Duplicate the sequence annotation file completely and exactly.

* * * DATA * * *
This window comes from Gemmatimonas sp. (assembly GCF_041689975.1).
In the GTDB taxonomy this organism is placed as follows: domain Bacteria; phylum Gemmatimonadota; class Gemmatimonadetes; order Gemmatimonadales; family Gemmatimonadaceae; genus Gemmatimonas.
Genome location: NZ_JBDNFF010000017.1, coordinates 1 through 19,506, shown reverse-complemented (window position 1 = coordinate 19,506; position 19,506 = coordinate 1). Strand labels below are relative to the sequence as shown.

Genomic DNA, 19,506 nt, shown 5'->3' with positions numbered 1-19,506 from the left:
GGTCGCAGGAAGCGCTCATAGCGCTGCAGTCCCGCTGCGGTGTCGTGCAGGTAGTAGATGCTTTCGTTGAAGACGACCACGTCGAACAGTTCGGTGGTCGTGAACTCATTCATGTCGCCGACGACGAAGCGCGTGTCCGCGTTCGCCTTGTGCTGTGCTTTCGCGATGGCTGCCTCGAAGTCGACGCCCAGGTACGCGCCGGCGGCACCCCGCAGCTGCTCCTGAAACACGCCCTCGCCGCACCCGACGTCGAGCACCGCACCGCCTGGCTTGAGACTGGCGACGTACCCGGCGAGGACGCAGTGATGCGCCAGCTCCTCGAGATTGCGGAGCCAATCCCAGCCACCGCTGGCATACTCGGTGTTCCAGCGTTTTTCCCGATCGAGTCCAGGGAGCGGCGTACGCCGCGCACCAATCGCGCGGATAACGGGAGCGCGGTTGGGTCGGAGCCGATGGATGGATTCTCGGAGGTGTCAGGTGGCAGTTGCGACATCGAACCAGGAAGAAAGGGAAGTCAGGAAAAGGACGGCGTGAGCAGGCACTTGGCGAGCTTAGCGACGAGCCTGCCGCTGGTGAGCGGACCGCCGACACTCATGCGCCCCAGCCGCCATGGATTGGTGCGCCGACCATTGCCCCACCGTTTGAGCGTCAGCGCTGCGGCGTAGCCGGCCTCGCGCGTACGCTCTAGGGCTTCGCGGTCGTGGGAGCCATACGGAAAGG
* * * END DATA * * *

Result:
This window comes from Gemmatimonas sp. (assembly GCF_041689975.1).
In the GTDB taxonomy this organism is placed as follows: domain Bacteria; phylum Gemmatimonadota; class Gemmatimonadetes; order Gemmatimonadales; family Gemmatimonadaceae; genus Gemmatimonas.
Genome location: NZ_JBDNFF010000017.1, coordinates 1 through 19,506, shown reverse-complemented (window position 1 = coordinate 19,506; position 19,506 = coordinate 1). Strand labels below are relative to the sequence as shown.

Genomic DNA, 19,506 nt, shown 5'->3' with positions numbered 1-19,506 from the left:
GGTCGCAGGAAGCGCTCATAGCGCTGCAGTCCCGCTGCGGTGTCGTGCAGGTAGTAGATGCTTTCGTTGAAGACGACCACGTCGAACAGTTCGGTGGTCGTGAACTCATTCATGTCGCCGACGACGAAGCGCGTGTCCGCGTTCGCCTTGTGCTGTGCTTTCGCGATGGCTGCCTCGAAGTCGACGCCCAGGTACGCGCCGGCGGCACCCCGCAGCTGCTCCTGAAACACGCCCTCGCCGCACCCGACGTCGAGCACCGCACCGCCTGGCTTGAGACTGGCGACGTACCCGGCGAGGACGCAGTGATGCGCCAGCTCCTCGAGATTGCGGAGCCAATCCCAGCCACCGCTGGCATACTCGGTGTTCCAGCGTTTTTCCCGATCGAGTCCAGGGAGCGGCGTACGCCGCGCACCAATCGCGCGGATAACGGGAGCGCGGTTGGGTCGGAGCCGATGGATGGATTCTCGGAGGTGTCAGGTGGCAGTTGCGACATCGAACCAGGAAGAAAGGGAAGTCAGGAAAAGGACGGCGTGAGCAGGCACTTGGCGAGCTTAGCGACGAGCCTGCCGCTGGTGAGCGGACCGCCGACACTCATGCGCCCCAGCCGCCATGGATTGGTGCGCCGACCATTGCCCCACCGTTTGAGCGTCAGCGCTGCGGCGTAGCCGGCCTCGCGCGTACGCTCTAGGGCTTCGCGGTCGTGGGAGCCATACGGAAAGG